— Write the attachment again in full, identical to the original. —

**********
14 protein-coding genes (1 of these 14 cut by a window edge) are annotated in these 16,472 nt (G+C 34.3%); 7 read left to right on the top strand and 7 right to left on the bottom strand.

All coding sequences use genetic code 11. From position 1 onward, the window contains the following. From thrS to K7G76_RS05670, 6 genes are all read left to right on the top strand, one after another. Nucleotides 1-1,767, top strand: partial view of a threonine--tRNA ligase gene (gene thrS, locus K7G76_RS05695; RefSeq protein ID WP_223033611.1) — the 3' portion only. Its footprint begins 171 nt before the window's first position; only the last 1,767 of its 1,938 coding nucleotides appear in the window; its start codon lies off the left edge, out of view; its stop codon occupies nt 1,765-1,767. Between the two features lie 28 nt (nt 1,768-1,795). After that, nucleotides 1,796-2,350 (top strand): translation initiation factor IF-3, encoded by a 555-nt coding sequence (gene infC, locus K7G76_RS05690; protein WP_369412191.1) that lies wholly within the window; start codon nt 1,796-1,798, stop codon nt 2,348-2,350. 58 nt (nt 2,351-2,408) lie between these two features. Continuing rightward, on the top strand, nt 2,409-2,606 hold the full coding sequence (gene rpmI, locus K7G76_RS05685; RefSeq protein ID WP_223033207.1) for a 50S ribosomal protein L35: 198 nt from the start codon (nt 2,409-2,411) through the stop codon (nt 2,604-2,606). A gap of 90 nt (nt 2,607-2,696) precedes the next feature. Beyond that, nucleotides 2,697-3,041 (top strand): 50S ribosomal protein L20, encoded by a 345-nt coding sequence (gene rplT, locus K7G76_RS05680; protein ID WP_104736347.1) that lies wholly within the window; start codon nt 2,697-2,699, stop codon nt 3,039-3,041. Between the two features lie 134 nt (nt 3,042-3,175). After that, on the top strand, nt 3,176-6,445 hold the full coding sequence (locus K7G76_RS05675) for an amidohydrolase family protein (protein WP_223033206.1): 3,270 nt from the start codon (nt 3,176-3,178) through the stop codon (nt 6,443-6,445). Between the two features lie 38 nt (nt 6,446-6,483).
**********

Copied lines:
14 protein-coding genes (1 of these 14 cut by a window edge) are annotated in these 16,472 nt (G+C 34.3%); 7 read left to right on the top strand and 7 right to left on the bottom strand.

All coding sequences use genetic code 11. From position 1 onward, the window contains the following. From thrS to K7G76_RS05670, 6 genes are all read left to right on the top strand, one after another. Nucleotides 1-1,767, top strand: partial view of a threonine--tRNA ligase gene (gene thrS, locus K7G76_RS05695; RefSeq protein ID WP_223033611.1) — the 3' portion only. Its footprint begins 171 nt before the window's first position; only the last 1,767 of its 1,938 coding nucleotides appear in the window; its start codon lies off the left edge, out of view; its stop codon occupies nt 1,765-1,767. Between the two features lie 28 nt (nt 1,768-1,795). After that, nucleotides 1,796-2,350 (top strand): translation initiation factor IF-3, encoded by a 555-nt coding sequence (gene infC, locus K7G76_RS05690; protein WP_369412191.1) that lies wholly within the window; start codon nt 1,796-1,798, stop codon nt 2,348-2,350. 58 nt (nt 2,351-2,408) lie between these two features. Continuing rightward, on the top strand, nt 2,409-2,606 hold the full coding sequence (gene rpmI, locus K7G76_RS05685; RefSeq protein ID WP_223033207.1) for a 50S ribosomal protein L35: 198 nt from the start codon (nt 2,409-2,411) through the stop codon (nt 2,604-2,606). A gap of 90 nt (nt 2,607-2,696) precedes the next feature. Beyond that, nucleotides 2,697-3,041 (top strand): 50S ribosomal protein L20, encoded by a 345-nt coding sequence (gene rplT, locus K7G76_RS05680; protein ID WP_104736347.1) that lies wholly within the window; start codon nt 2,697-2,699, stop codon nt 3,039-3,041. Between the two features lie 134 nt (nt 3,042-3,175). After that, on the top strand, nt 3,176-6,445 hold the full coding sequence (locus K7G76_RS05675) for an amidohydrolase family protein (protein WP_223033206.1): 3,270 nt from the start codon (nt 3,176-3,178) through the stop codon (nt 6,443-6,445). Between the two features lie 38 nt (nt 6,446-6,483).